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PGR Students who Teach

This section outlines the School requirements for the recruitment, payment, training, and monitoring of postgraduates who teach.

Section contents:

PGR STUDENTS’ WHO TEACH

  1. The University recognises that supporting the learning of others provides a valuable opportunity for research students to develop their professional skills. As part of their overall development, research students may seek teaching opportunities: to work as tutors or demonstrators; to co-supervise undergraduate projects; and to assess students’ work.

  2. Research students may seek teaching opportunities in their own or any other School of the University. Teaching opportunities may be unavailable in some Schools, or may be limited and not available to all students in others.

  3. Unless there are contractual commitments (e.g. as part of a Graduate Teaching Assistant scheme) research students cannot be obliged to carry out teaching duties.

  4. Unless teaching duties are part of a sponsorship agreement (e.g. a Graduate Teaching Assistant scheme) the student will be paid at the appropriate, University-approved hourly rate for teaching and assessment duties.

  5. The decision to take up such duties is one that the student should make in consultation with their supervisor, and the teaching activity should not be so time-consuming as to impede progress with the research project.

  6. It is the responsibility of the Head of School to ensure that all research students who are involved in teaching and/or assessment activities in his/her School are fully supported in that work. Further, the Head of School or their nominee, typically the Director of Teaching or the Year Tutor as applicable, will ensure:

    1. that research students undertaking teaching activities are provided with a clear statement of the activities in which they will be engaged, including the number of hours and the rate of pay, with which they will be requested to agree prior to commencing those activities;

    2. that, unless there are contractual commitments to the contrary, the number of hours of teaching activity undertaken by the student does not exceed an average of six per week across an academic year, including class contact time, preparation, assessment and feedback;

    3. that the research student is directed in their work by the module leader and is not given responsibility for the organisation or management of a module or its assessment strategy;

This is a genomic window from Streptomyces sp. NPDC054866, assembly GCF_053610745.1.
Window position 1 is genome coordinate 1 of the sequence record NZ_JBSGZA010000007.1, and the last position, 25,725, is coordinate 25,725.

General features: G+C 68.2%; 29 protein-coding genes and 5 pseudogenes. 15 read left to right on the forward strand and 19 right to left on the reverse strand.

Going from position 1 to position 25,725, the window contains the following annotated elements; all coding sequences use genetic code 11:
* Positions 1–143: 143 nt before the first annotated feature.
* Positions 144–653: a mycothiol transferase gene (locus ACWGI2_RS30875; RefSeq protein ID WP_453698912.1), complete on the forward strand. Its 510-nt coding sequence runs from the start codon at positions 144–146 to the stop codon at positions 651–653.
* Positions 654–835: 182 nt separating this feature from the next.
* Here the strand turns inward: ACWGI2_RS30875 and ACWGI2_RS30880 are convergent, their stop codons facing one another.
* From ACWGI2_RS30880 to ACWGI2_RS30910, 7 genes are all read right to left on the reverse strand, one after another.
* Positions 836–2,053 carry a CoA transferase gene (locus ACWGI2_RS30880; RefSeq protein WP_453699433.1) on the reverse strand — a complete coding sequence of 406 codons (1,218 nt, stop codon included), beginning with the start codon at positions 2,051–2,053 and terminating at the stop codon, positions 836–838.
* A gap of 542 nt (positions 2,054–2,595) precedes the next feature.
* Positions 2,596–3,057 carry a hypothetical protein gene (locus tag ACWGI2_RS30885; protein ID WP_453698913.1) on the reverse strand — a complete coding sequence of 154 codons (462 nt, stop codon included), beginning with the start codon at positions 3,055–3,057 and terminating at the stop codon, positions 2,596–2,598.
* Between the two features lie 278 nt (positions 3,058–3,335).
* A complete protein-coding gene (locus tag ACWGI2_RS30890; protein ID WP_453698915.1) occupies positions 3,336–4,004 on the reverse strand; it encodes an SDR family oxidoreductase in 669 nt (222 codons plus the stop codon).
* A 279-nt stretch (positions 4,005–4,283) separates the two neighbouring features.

4. that research students who wish to be considered for teaching opportunities must:

      • be subject to a transparent selection process that assesses their suitability: their level of relevant knowledge, and their organisational and communication abilities;

      • have undertaken adequate training appropriate to the activity to be undertaken;

      • be provided with additional, specific information about the module. 

TRAINING, MENTORING AND MONITORING FOR TEACHING ACTIVITIES

  1. The Head of School is responsible for ensuring that all research students engaged in teaching activities in his/her School have received an appropriate level of training prior to commencing teaching and/or assessment duties.

  2. The training should be relevant for the type of activity to be undertaken, such as small group teaching, laboratory demonstrating, assessing students’ work. (See below.)

    Additional guidance must be provided about the module, its learning outcomes, its assessment, and the nature of the teaching activity to be undertaken.

  3. An appropriate member of staff (e.g. the Director of Teaching, the Year Tutor, Module Leader) will act as a Mentor to students engaged in teaching activities in the School, and will be available to address any queries.

  4. At least one of the student’s teaching sessions per academic session will be observed by the Mentor or an alternative member of staff. The student’s performance will also be monitored through module feedback questionnaires.

  5. Where a student’s teaching performance proves less than satisfactory and, in the judgment of the Mentor, this cannot be improved upon by further training, they will not be allocated any further teaching activities. 

INVOLVEMENT IN ASSESSMENT

  1. The skills required to assess students’ work cannot be acquired solely by having a deep understanding of the subject matter.  Developing a shared understanding of the academic standards within a programme requires experience, an appreciation of marking culture, and a wider understanding of pedagogy and the principles that support assessment.  Heads of School need to ensure that research students involved in assessment are properly prepared and supported when undertaking assessment duties.

  2. It is expected that assessments marked by research students will be subject to some form of moderation, and that second marking of all assignments within an individual assessment task will take place where the risk of variability in marking (or perceived risk) is high, and when the assessment could have a significant impact on a student’s progression and/or final award.